1881: Grace Presbyterian Church, Jenkintown, PA | Presbyterian Historical Society

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1881: Grace Presbyterian Church, Jenkintown, PA

September 28, 2012
Grace Presbyterian Church, Jenkintown, PA, undated.

In the early 1860s, as America was ensnared in a bitter and brutal war, Mary Stewart began a practice that would alter the spiritual landscape of Montgomery County. After Sunday worship at Abington Presbyterian Church, Miss Stewart, often accompanied by one or more of her four sisters, would climb into a large wagon and travel a mile south by dirt toll-road. The wagon would gather children from around Jenkintown and bring them to the Lyceum (today’s Jenkintown Library) for Sunday school.

This Sunday school came to need its own building. John Wanamaker, the founder of Wanamaker’s department stores who would later become Postmaster General of the United States, offered to provide the funding. On September 8, 1872, Mr. Wanamaker led the Sunday school, now numbering 165, in a procession from the Lyceum to the new chapel and taught a lesson from the blackboard. 

The Sunday school grew into a congregation and in 1881 Grace Presbyterian Church was chartered. Henry MacKubbin was called as the first pastor in 1882 (with an annual salary of $800!).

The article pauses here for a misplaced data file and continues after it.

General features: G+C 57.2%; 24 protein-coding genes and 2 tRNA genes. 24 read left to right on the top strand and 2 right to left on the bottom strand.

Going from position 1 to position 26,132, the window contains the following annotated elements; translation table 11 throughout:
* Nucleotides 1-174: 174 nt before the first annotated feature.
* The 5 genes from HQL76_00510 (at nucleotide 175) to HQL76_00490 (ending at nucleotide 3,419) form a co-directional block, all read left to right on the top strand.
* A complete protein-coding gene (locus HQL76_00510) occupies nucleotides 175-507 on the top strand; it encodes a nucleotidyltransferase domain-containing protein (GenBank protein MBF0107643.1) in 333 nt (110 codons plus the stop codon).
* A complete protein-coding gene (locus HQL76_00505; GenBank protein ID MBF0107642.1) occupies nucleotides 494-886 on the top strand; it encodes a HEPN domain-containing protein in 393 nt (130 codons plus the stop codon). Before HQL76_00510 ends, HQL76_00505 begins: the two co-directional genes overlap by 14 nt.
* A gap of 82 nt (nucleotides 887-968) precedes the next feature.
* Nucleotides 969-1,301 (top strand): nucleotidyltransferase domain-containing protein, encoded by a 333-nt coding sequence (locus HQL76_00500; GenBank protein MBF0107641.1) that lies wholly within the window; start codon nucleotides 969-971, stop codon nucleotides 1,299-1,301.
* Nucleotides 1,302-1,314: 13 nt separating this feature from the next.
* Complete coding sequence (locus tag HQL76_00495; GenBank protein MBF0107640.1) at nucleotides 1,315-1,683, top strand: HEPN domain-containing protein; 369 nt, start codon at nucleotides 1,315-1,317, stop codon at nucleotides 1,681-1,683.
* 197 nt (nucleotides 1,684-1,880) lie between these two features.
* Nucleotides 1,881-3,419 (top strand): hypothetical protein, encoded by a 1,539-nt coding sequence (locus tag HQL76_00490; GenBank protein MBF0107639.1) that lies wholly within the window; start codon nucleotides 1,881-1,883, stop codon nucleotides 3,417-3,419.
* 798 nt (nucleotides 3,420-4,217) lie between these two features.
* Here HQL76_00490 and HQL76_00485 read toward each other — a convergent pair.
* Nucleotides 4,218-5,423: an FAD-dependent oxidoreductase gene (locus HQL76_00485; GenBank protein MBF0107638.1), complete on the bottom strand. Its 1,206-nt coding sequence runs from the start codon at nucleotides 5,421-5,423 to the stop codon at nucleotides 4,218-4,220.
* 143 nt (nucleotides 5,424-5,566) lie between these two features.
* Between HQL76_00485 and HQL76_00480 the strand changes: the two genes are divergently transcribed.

The compassionate and enterprising spirit that led the Stewart sisters to care enough about the children of Jenkintown to pick them up and bring them to Sunday school continued to enliven Grace Presbyterian Church. New members joining the church gave “clear … evidence that they had undergone a change of heart.” A special service in the Town Hall in 1891 was intended “to be made as interesting as possible … with a view toward attracting those who would not go to church.”

Also in 1891 Grace began a new congregation in Wyncote, which would become Calvary Presbyterian Church. Today, being served by its tenth pastor and with the building enlarged by three major additions, Grace continues to look outward to proclaim and embody Jesus’ good news. 

The sermon given at the dedication of the present sanctuary in 1956 ended with these words: “The impact of Grace Church … will be measured by the determination … to make Grace Church such a fellowship, so devoted, and so sacrificial, and so brave, and so loving, that Christ can use Grace Church as His Body, the Body of Christ, the instrument through which his will is to be expressed in this community.” This is no less true today, as we strive together to fulfill Grace’s mission:  to know Christ and to make him known.


This brief history was recently updated as a part of the Presbytery of Philadelphia’s 300th Anniversary Year of Celebration and Witness.  The story of the congregations throughout the Presbytery were revised to remind us of our past even as we live into the present and move towards God’s promised future. Read more about the 300th Anniversary: www.presbyphl.org/300th-Anniversary.